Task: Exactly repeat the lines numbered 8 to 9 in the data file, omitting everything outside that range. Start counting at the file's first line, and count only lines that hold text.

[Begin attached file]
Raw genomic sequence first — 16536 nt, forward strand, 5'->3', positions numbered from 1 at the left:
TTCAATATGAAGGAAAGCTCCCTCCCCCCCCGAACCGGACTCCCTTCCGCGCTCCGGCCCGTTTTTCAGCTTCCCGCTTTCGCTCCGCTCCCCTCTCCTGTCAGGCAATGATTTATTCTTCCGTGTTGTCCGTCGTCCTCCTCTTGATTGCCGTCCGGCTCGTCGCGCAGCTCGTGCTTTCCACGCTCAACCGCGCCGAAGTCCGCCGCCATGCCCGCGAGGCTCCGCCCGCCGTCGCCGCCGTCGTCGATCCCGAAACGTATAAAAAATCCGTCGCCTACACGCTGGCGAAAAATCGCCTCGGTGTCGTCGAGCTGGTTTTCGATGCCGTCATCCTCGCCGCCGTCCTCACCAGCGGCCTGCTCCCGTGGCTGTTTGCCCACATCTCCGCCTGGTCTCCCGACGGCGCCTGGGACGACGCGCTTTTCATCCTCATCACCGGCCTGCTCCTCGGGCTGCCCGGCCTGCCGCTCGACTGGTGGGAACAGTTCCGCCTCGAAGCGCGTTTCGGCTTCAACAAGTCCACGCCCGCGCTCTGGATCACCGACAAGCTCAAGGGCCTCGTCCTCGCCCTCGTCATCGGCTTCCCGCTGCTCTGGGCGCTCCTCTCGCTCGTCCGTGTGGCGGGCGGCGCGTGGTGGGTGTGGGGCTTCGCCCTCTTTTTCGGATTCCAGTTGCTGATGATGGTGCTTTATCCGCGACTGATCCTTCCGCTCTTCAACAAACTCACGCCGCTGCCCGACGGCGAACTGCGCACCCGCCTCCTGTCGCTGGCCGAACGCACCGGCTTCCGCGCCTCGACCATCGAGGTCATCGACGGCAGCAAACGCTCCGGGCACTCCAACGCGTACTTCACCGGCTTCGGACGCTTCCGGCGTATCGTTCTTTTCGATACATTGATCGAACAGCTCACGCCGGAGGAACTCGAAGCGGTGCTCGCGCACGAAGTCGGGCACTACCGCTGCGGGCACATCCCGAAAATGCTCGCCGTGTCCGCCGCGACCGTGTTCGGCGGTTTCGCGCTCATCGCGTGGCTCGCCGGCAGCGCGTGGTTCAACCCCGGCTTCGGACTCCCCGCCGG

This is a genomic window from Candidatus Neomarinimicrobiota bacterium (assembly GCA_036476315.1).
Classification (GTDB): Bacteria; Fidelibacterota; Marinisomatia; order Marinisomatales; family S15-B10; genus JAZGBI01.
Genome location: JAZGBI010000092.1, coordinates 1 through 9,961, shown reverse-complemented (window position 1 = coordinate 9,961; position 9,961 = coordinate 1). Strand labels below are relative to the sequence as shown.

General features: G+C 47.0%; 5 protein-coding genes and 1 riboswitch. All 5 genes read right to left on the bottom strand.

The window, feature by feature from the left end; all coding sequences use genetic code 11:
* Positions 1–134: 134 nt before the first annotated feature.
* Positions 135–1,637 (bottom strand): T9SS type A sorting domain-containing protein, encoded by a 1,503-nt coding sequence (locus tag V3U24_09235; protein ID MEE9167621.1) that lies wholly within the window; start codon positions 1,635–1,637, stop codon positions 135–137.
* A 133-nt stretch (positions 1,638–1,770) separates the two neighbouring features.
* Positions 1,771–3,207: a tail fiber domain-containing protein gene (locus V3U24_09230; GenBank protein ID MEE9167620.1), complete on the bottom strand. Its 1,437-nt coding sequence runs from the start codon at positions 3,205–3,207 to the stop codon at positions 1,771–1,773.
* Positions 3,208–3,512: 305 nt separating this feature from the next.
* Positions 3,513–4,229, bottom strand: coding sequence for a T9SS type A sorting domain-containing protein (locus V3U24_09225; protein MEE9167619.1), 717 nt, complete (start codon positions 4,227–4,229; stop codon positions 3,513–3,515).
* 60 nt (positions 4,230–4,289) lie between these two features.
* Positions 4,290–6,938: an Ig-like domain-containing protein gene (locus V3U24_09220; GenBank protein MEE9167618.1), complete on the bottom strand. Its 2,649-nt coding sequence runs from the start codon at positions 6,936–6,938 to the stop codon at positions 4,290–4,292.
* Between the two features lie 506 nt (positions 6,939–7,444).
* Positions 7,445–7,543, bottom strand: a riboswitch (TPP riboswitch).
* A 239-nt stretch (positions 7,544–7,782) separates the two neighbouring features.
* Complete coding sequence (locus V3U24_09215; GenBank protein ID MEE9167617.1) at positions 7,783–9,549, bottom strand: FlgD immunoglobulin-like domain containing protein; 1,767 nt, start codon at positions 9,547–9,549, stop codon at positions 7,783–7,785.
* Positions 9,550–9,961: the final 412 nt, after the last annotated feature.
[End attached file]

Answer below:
* Positions 1–134: 134 nt before the first annotated feature.
* Positions 135–1,637 (bottom strand): T9SS type A sorting domain-containing protein, encoded by a 1,503-nt coding sequence (locus tag V3U24_09235; protein ID MEE9167621.1) that lies wholly within the window; start codon positions 1,635–1,637, stop codon positions 135–137.